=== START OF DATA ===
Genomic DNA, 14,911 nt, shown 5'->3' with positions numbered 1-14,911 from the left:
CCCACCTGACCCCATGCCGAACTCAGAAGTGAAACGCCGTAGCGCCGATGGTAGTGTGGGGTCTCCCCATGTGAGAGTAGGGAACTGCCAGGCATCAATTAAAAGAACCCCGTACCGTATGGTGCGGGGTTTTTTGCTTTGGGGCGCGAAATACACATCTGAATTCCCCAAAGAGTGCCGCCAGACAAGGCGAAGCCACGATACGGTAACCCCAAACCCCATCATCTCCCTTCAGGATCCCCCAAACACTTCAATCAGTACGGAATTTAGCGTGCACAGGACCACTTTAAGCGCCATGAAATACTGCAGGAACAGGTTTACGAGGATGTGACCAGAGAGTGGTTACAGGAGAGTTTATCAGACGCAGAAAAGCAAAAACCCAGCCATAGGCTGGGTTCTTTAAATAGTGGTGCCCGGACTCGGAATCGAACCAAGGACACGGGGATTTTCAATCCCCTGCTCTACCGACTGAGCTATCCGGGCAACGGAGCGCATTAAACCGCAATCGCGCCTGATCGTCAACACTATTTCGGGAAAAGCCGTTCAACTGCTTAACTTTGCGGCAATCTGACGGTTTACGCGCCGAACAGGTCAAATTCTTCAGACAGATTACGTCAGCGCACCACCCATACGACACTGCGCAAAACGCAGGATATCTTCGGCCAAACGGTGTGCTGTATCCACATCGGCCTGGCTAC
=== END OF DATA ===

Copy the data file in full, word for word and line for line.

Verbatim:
Genomic DNA, 14,911 nt, shown 5'->3' with positions numbered 1-14,911 from the left:
CCCACCTGACCCCATGCCGAACTCAGAAGTGAAACGCCGTAGCGCCGATGGTAGTGTGGGGTCTCCCCATGTGAGAGTAGGGAACTGCCAGGCATCAATTAAAAGAACCCCGTACCGTATGGTGCGGGGTTTTTTGCTTTGGGGCGCGAAATACACATCTGAATTCCCCAAAGAGTGCCGCCAGACAAGGCGAAGCCACGATACGGTAACCCCAAACCCCATCATCTCCCTTCAGGATCCCCCAAACACTTCAATCAGTACGGAATTTAGCGTGCACAGGACCACTTTAAGCGCCATGAAATACTGCAGGAACAGGTTTACGAGGATGTGACCAGAGAGTGGTTACAGGAGAGTTTATCAGACGCAGAAAAGCAAAAACCCAGCCATAGGCTGGGTTCTTTAAATAGTGGTGCCCGGACTCGGAATCGAACCAAGGACACGGGGATTTTCAATCCCCTGCTCTACCGACTGAGCTATCCGGGCAACGGAGCGCATTAAACCGCAATCGCGCCTGATCGTCAACACTATTTCGGGAAAAGCCGTTCAACTGCTTAACTTTGCGGCAATCTGACGGTTTACGCGCCGAACAGGTCAAATTCTTCAGACAGATTACGTCAGCGCACCACCCATACGACACTGCGCAAAACGCAGGATATCTTCGGCCAAACGGTGTGCTGTATCCACATCGGCCTGGCTAC